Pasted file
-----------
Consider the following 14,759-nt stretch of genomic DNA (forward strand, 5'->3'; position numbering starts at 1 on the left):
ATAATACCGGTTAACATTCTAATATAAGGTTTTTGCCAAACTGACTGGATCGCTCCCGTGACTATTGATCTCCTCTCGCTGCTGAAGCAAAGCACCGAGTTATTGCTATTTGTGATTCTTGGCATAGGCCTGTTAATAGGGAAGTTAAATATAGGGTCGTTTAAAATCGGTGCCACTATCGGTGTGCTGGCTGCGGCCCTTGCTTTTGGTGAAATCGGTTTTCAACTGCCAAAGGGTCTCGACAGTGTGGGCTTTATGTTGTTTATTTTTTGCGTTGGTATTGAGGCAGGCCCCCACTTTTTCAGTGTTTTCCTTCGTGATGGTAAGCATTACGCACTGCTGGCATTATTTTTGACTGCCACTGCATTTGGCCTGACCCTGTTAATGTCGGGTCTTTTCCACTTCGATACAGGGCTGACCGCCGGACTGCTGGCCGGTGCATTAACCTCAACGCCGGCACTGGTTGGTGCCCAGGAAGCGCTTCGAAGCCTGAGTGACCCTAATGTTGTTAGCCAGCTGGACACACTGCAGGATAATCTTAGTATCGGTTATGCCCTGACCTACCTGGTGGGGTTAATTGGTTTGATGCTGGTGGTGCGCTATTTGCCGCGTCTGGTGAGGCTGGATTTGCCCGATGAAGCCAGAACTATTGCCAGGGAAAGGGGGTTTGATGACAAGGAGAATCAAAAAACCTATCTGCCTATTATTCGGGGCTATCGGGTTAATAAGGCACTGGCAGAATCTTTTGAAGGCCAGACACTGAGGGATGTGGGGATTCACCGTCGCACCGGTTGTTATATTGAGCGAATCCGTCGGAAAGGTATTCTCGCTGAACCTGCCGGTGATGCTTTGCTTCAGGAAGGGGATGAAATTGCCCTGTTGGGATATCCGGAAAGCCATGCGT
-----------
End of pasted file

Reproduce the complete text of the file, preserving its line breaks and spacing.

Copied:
Consider the following 14,759-nt stretch of genomic DNA (forward strand, 5'->3'; position numbering starts at 1 on the left):
ATAATACCGGTTAACATTCTAATATAAGGTTTTTGCCAAACTGACTGGATCGCTCCCGTGACTATTGATCTCCTCTCGCTGCTGAAGCAAAGCACCGAGTTATTGCTATTTGTGATTCTTGGCATAGGCCTGTTAATAGGGAAGTTAAATATAGGGTCGTTTAAAATCGGTGCCACTATCGGTGTGCTGGCTGCGGCCCTTGCTTTTGGTGAAATCGGTTTTCAACTGCCAAAGGGTCTCGACAGTGTGGGCTTTATGTTGTTTATTTTTTGCGTTGGTATTGAGGCAGGCCCCCACTTTTTCAGTGTTTTCCTTCGTGATGGTAAGCATTACGCACTGCTGGCATTATTTTTGACTGCCACTGCATTTGGCCTGACCCTGTTAATGTCGGGTCTTTTCCACTTCGATACAGGGCTGACCGCCGGACTGCTGGCCGGTGCATTAACCTCAACGCCGGCACTGGTTGGTGCCCAGGAAGCGCTTCGAAGCCTGAGTGACCCTAATGTTGTTAGCCAGCTGGACACACTGCAGGATAATCTTAGTATCGGTTATGCCCTGACCTACCTGGTGGGGTTAATTGGTTTGATGCTGGTGGTGCGCTATTTGCCGCGTCTGGTGAGGCTGGATTTGCCCGATGAAGCCAGAACTATTGCCAGGGAAAGGGGGTTTGATGACAAGGAGAATCAAAAAACCTATCTGCCTATTATTCGGGGCTATCGGGTTAATAAGGCACTGGCAGAATCTTTTGAAGGCCAGACACTGAGGGATGTGGGGATTCACCGTCGCACCGGTTGTTATATTGAGCGAATCCGTCGGAAAGGTATTCTCGCTGAACCTGCCGGTGATGCTTTGCTTCAGGAAGGGGATGAAATTGCCCTGTTGGGATATCCGGAAAGCCATGCGT